A former top manager at one of the District's supermarket chain stores remains a firm believer that hard work, dedication and loyalty are keys to a successful career and life.
Wendell Moore, who retired as the store manager at the Giant supermarket located in the Brentwood section of the city two weeks ago, had worked for the company for 35 years, an increasingly uncommon achievement given that the average person is expected to change companies and careers more than four times before retirement. Moore, 56, said that he has stayed with Giant because the company has been good to him.
"Giant has helped me to buy two homes – one in D.C. and one in Maryland – and raise my family with a great standard of living," he said. "Giant has provided me opportunities in management and keeps in mind, even during a recession, everybody eats."
Giant Food Inc., based in Landover, Md., operates 173 supermarkets in Virginia, Maryland, Delaware and the District and employs 22,000. Giant opened its first supermarket in the District on Feb. 6, 1936 at the corner of Park Road and Georgia Avenue in Northwest.
The Brentwood store opened in the early 2000s and has received high marks for the cleanliness of the store, the freshness of the fruits and vegetables, and the 14 checkout lanes. The store is one of the anchors of the Rhode Island Avenue, N.E. shopping center that has a number of national retail chains in it and is visited by thousands of District residents weekly.
The company is celebrating its 75th anniversary and has provided employment to thousands of Washingtonians and millions of dollars to community organizations and programs.
Moore joined Giant after graduating from Bowie State College in 1977. He said that he went to Giant for a very simple reason.
"I took the job paying the most money," he said. "I was career-oriented and I wanted to join a company where I could climb the ladder. At Giant, you start at the bottom and work your way to the top."
A 1973 graduate of Calvin Coolidge Senior High School in Northwest, Moore wanted to use his education not just to work at the cash register but to be a leader at his company.
"I started as a cashier and I got into the management training program less than a year after I started there," he said. "From there, I proceeded to work my way up."
Moore said growing up in the District had its advantages and disadvantages. The biggest advantage was that he was working "in the city that I was born and raised in" and he learned how to deal with different types of people and situations.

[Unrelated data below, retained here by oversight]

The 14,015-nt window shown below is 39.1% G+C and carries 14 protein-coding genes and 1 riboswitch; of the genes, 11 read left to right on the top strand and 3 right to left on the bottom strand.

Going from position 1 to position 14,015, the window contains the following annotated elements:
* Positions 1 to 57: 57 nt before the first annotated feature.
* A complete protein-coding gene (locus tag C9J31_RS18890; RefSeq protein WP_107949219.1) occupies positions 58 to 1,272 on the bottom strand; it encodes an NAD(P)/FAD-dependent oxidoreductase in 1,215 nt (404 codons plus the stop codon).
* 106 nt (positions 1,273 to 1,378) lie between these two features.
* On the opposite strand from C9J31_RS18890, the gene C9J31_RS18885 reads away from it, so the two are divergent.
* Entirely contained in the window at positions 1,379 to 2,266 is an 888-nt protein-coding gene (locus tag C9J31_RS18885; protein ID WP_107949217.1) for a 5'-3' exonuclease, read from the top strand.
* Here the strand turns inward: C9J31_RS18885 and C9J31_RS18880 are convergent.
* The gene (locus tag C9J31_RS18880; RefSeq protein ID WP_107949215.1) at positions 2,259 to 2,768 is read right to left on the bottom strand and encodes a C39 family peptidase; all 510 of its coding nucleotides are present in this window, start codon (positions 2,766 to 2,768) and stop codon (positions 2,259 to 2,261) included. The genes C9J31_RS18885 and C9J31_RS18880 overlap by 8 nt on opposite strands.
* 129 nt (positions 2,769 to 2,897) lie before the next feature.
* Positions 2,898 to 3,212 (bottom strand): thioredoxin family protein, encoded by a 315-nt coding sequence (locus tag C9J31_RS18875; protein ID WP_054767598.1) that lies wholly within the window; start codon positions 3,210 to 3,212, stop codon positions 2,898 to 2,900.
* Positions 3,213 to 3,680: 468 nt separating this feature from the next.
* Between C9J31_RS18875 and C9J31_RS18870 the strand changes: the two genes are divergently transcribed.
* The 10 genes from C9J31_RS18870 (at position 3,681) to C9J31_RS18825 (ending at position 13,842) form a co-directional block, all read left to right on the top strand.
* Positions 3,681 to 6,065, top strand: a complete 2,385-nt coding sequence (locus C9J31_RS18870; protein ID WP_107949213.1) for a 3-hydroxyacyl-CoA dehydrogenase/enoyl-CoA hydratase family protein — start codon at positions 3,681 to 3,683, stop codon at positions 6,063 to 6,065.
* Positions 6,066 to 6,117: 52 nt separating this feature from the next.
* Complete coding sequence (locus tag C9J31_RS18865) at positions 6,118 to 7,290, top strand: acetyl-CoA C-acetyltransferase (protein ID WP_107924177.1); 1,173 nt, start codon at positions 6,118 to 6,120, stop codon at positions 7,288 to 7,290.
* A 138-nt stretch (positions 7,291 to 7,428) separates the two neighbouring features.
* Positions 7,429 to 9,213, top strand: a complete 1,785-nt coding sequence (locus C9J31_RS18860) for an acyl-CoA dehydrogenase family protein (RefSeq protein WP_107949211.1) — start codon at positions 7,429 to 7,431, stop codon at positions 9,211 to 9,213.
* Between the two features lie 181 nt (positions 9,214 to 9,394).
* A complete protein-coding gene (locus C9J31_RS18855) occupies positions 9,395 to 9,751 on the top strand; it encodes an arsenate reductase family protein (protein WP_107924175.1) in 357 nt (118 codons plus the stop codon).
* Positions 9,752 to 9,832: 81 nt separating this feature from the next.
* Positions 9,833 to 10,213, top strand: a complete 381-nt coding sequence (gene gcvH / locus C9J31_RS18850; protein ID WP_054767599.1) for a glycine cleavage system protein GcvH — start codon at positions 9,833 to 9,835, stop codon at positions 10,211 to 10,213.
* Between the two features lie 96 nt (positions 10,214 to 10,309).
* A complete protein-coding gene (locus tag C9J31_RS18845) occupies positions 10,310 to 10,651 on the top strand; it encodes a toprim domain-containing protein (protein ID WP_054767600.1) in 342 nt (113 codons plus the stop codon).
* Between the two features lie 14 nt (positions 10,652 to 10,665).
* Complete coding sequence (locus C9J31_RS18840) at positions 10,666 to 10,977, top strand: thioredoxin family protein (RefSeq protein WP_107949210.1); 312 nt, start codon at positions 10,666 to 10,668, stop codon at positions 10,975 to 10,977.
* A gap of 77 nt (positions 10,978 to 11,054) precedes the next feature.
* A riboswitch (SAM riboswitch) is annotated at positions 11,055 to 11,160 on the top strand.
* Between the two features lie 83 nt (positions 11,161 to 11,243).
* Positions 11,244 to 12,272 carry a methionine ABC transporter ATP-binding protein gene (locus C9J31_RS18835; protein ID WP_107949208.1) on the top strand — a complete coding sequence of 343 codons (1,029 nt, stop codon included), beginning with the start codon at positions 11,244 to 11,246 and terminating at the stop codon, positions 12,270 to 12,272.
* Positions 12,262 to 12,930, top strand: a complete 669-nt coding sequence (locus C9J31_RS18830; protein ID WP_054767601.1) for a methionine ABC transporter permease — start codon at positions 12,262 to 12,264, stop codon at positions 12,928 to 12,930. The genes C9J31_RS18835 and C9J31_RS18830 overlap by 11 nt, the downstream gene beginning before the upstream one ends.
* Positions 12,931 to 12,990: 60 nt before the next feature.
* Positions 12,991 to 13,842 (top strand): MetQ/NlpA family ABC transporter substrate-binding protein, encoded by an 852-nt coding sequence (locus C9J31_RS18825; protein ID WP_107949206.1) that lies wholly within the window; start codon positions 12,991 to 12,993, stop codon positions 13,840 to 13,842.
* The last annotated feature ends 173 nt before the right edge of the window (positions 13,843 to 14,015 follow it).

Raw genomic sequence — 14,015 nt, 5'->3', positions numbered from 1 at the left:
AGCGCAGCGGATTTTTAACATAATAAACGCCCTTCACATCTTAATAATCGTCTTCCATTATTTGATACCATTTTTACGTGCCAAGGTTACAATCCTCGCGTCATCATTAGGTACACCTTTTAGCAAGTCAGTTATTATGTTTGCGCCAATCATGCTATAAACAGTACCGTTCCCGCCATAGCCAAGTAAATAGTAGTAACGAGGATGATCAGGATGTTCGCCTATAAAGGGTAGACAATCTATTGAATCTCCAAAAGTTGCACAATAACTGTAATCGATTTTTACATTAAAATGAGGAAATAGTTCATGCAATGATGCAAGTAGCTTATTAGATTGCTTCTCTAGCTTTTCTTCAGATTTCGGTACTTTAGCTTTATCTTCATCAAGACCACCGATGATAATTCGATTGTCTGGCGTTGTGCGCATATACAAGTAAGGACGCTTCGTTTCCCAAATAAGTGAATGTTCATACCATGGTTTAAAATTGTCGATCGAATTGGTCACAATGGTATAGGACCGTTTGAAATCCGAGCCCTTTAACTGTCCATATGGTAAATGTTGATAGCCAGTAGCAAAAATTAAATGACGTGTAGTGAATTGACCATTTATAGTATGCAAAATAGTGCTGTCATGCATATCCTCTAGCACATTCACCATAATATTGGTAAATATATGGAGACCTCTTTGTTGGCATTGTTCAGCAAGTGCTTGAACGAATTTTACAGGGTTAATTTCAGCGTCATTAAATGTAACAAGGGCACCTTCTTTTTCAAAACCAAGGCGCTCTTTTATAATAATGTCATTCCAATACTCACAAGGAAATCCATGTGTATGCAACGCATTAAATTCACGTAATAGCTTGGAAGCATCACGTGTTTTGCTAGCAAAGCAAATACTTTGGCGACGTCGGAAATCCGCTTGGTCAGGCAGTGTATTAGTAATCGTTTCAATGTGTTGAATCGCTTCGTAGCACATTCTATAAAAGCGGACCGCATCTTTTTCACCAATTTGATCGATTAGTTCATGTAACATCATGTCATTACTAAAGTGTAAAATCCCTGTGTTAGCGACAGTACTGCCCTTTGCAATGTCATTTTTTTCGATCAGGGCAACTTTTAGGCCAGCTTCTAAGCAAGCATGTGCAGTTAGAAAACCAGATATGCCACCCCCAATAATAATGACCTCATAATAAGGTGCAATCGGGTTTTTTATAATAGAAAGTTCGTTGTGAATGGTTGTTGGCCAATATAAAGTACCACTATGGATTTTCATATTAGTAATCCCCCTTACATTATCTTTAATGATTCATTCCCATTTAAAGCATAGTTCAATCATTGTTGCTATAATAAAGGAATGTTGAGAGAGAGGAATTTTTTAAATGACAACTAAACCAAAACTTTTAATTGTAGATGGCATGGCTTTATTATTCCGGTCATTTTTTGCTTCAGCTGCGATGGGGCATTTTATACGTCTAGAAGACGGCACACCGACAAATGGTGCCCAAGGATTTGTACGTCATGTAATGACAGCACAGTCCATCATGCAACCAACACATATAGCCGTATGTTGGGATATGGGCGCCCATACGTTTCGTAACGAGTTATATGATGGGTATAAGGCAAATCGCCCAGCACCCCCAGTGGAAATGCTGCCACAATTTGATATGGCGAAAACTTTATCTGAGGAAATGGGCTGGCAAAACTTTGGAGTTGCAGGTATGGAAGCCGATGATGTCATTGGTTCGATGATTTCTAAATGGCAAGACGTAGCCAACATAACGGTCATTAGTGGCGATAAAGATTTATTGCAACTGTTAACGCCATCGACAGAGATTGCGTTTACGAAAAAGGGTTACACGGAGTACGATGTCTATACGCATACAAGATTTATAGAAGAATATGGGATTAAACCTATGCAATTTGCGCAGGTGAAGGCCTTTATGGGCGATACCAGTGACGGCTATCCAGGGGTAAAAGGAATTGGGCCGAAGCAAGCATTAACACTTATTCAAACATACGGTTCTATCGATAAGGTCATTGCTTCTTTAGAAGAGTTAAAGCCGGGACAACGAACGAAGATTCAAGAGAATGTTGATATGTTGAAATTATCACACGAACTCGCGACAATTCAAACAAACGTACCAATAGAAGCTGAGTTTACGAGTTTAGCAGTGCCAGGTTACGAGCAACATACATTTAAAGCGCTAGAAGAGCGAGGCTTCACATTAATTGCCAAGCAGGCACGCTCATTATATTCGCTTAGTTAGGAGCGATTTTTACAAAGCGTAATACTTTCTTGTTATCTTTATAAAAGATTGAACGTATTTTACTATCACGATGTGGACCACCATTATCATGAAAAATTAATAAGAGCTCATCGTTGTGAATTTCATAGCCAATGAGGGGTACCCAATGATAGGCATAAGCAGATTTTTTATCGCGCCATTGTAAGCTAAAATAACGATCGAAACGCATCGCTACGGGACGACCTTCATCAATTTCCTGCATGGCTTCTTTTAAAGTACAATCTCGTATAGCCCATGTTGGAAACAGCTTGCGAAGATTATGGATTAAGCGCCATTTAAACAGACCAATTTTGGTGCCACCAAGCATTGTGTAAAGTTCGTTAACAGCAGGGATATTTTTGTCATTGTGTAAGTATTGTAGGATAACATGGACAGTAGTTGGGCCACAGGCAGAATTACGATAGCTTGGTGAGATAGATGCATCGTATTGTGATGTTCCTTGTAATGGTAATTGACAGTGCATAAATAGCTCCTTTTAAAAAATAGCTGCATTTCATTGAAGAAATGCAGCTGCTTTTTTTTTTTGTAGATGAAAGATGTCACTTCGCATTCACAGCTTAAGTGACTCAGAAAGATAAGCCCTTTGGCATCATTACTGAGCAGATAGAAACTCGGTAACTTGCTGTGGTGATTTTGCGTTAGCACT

The biggest disadvantage was his unfamiliarity with the culture of the business world that consisted of people from different backgrounds.
"In Corporate America, it's a whole new ballgame," he said. "In order to be productive, you have to learn the system. As an African American, I have learned that you have to deliver results and you have to prove yourself every day."
Moore said that in addition to work, he had to learn how to network effectively to get promotions. He said getting promotions at Giant had its benefits.
"When you make more money, your lifestyle gets better and you grow on the job," he said.
Store managers are considered the front line leaders of the supermarket industry. The manager oversees all operations in the store in accordance with the company's missions and goals.
It generally takes years – about 5 to 6 – to become a store manager because all operations of a store have to be mastered. A typical store manager has had to work months in departments such as produce, deli, meat and seafood, and grocery and have working knowledge of specialized areas such as the pharmacy.
A promotion to store manager isn't a given. It requires good communications skills and an ability to fit in the company's corporate culture which are traits not even the best managerial candidates – those who work hard and have solid professional knowledge – possess.
While it takes years of hard work to be a store manager, its benefits are outstanding. In some supermarket chains, store managers get executive-level health, dental, disability and retirement benefits as well as generous discounts on groceries and a percentage of store sales.
While Moore would not disclose his income, Salary.com said that the median salary of a typical store manager is $68,829, with a high of $84,000 and a low of $53,000 depending on the company, geographical location, and cost of living where the store is located.
As a result of his success, Moore has been featured on company training videos and commercials for radio and television. He has also served as a speaker for commencements and at churches.
Moore said his message for young African Americans in the workforce is to get to work and stop complaining.
"Stop the pity party," he said. "You have got to have a plan and life is tough. There is no rose garden."
He said in order to succeed at Giant, or at any company, "you have to learn the system."
"Be on time, do your job and show people that you want the job," he said.